Joking aside, it’s a new day and it’s time for a new way to interact with your device. The next few months will be exciting as the new UI is released to the masses. I know that this release will go down in history for positively impacting the way that we interact with our Microsoft devices – desktops, laptops, PC, phones, and tablets.

Installation and Verification steps for SQL Server 2012 Analysis Services in Tabular Mode


If you are new to SQL Server 2012 like me, you might run into some issues when you are trying to create some Tabular Model projects.A Tabular Model is simply a new type of server mode in SQL Server 2012. It utilizes a new storage mode known as the Vertipaq storage engine that enables higher compression rates by storing and compressing data across columns. The columnar compression enables faster response times when the data is less variable in a given column as oppose to the variability that is present in rows.

A Tabular Model can be created using various data sources inside Visual Studio to create a single model for all end user experiences.


It can then be deployed to SQL Server Analysis services database and utilized for reports in PowerView in addition to the traditional Excel, PowerPivot and SQL Server Reporting services.

However when I first installed the application and tried to build a Tabular Model I received an interesting error, you might encounter this error as well:


The error read, “You cannot open the BIM file.Reason:The workspace database server “localhost” is not running in VertiPaq mode.”

Essentially we are all used to installing SQL Server 2008 R2 with only one option for Analysis Services. Primarily this mode is used for Data mining and Multi-dimensional OLAP cubes. When installing SQL Server 2012 I encountered this issue because I failed to realize that the new version requires us to install the Analysis services component in “Tabular Mode” in addition to the traditional Data mining and OLAP mode as a separate installation.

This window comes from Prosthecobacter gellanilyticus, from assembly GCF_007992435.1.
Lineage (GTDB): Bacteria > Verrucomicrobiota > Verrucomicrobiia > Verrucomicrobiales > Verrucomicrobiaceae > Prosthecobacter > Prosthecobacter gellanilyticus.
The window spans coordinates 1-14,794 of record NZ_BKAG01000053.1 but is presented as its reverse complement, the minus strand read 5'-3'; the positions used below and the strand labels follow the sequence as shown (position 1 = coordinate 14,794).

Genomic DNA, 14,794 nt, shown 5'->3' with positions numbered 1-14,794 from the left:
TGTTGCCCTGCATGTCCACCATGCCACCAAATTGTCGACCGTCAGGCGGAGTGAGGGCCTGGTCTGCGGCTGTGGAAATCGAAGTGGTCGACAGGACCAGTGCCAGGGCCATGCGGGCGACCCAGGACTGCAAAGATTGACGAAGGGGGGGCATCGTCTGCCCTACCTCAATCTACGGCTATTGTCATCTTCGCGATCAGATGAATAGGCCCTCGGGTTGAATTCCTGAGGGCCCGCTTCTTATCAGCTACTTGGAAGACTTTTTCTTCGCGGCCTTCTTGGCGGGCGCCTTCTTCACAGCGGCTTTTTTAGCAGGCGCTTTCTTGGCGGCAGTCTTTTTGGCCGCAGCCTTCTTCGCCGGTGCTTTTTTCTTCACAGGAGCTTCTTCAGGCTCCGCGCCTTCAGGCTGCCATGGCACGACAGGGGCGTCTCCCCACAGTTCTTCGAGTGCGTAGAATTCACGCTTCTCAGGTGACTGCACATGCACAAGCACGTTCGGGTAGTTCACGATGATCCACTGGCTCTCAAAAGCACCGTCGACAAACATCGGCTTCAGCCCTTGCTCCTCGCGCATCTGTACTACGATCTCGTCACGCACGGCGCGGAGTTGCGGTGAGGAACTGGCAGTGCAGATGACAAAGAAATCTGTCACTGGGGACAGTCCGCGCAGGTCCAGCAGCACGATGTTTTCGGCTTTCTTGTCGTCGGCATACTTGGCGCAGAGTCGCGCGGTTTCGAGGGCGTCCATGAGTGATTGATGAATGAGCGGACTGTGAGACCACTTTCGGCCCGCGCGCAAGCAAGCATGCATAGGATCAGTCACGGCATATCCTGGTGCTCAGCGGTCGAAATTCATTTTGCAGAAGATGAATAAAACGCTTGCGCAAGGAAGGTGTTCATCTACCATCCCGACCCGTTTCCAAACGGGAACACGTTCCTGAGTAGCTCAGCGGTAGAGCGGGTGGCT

I simply had to insert the installation media and follow the same steps.However, when it came to the portion where I install Analysis Services I chose “Tabular Mode” this time.


After completing that step I simply went into my Project and was now able to create a model file successfully.

Another way I was also able to verify my installation was successful was by logging into SSAS using the instance name for my installation on SSAS Tabular Mode (PBTABULAR) and see the databases which are built as part of the model creation in SQL Server Management Studio.


Email Received Event Receiver Requires a SharePoint Timer Reset

While working with a couple different types of event receivers in Visual Studio 2010, I noticed an inconsistency between the ‘item added/adding events’ and the ’email received’ event receiver in terms of deployment from Visual Studio.When deploying from Visual Studio via the F5 key everything worked as expected with the item added/adding events.This is also true for the latter, but only upon the very first deployment.I made a few minor changes to my code, redeployed the event receiver (which includes an automatic IIS reset), and discovered no changes had been made.The original code from the first deployment of the ‘Email Received’ event receiver was firing instead.

After doing some researching I learned that the ‘SharePoint 2010 Timer’ contains it’s own cached copy of the original dll. An IIS reset alone will not update the Timer’s cache.The solution is to restart the SharePoint 2010 Timer service after each IIS reset. This will refresh the timers cache with the most current assembly.

The blog below contains some great tips on debugging SharePoint Timer jobs.


Posted in News and Events